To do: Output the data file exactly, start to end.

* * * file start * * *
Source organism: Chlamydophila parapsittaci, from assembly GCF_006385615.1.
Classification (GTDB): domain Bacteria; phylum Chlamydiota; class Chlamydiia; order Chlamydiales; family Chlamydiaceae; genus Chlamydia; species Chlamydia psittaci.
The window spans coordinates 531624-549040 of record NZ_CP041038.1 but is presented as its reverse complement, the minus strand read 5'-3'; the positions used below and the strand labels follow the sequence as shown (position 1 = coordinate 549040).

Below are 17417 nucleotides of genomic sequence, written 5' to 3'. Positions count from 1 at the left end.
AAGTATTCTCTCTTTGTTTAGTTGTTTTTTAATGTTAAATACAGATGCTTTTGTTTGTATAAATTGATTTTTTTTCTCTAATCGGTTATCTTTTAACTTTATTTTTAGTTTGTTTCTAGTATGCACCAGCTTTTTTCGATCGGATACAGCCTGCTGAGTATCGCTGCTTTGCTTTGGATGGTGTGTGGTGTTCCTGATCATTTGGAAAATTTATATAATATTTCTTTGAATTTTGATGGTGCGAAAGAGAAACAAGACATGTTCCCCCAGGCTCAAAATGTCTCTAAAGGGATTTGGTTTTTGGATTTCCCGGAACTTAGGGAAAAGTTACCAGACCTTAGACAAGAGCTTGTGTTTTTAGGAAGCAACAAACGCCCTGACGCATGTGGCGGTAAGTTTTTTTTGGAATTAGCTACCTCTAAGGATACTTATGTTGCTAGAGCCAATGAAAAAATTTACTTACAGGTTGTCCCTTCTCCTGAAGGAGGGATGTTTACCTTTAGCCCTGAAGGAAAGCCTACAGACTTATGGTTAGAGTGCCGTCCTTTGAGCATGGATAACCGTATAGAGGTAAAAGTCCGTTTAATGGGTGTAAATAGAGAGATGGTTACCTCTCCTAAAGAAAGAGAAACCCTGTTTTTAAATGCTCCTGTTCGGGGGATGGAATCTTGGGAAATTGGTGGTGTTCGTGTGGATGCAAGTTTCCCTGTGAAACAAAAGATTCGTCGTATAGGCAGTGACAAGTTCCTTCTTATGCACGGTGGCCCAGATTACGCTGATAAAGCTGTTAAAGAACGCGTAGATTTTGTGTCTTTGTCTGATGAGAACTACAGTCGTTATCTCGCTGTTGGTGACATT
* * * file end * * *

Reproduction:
Source organism: Chlamydophila parapsittaci, from assembly GCF_006385615.1.
Classification (GTDB): domain Bacteria; phylum Chlamydiota; class Chlamydiia; order Chlamydiales; family Chlamydiaceae; genus Chlamydia; species Chlamydia psittaci.
The window spans coordinates 531624-549040 of record NZ_CP041038.1 but is presented as its reverse complement, the minus strand read 5'-3'; the positions used below and the strand labels follow the sequence as shown (position 1 = coordinate 549040).

Below are 17417 nucleotides of genomic sequence, written 5' to 3'. Positions count from 1 at the left end.
AAGTATTCTCTCTTTGTTTAGTTGTTTTTTAATGTTAAATACAGATGCTTTTGTTTGTATAAATTGATTTTTTTTCTCTAATCGGTTATCTTTTAACTTTATTTTTAGTTTGTTTCTAGTATGCACCAGCTTTTTTCGATCGGATACAGCCTGCTGAGTATCGCTGCTTTGCTTTGGATGGTGTGTGGTGTTCCTGATCATTTGGAAAATTTATATAATATTTCTTTGAATTTTGATGGTGCGAAAGAGAAACAAGACATGTTCCCCCAGGCTCAAAATGTCTCTAAAGGGATTTGGTTTTTGGATTTCCCGGAACTTAGGGAAAAGTTACCAGACCTTAGACAAGAGCTTGTGTTTTTAGGAAGCAACAAACGCCCTGACGCATGTGGCGGTAAGTTTTTTTTGGAATTAGCTACCTCTAAGGATACTTATGTTGCTAGAGCCAATGAAAAAATTTACTTACAGGTTGTCCCTTCTCCTGAAGGAGGGATGTTTACCTTTAGCCCTGAAGGAAAGCCTACAGACTTATGGTTAGAGTGCCGTCCTTTGAGCATGGATAACCGTATAGAGGTAAAAGTCCGTTTAATGGGTGTAAATAGAGAGATGGTTACCTCTCCTAAAGAAAGAGAAACCCTGTTTTTAAATGCTCCTGTTCGGGGGATGGAATCTTGGGAAATTGGTGGTGTTCGTGTGGATGCAAGTTTCCCTGTGAAACAAAAGATTCGTCGTATAGGCAGTGACAAGTTCCTTCTTATGCACGGTGGCCCAGATTACGCTGATAAAGCTGTTAAAGAACGCGTAGATTTTGTGTCTTTGTCTGATGAGAACTACAGTCGTTATCTCGCTGTTGGTGACATT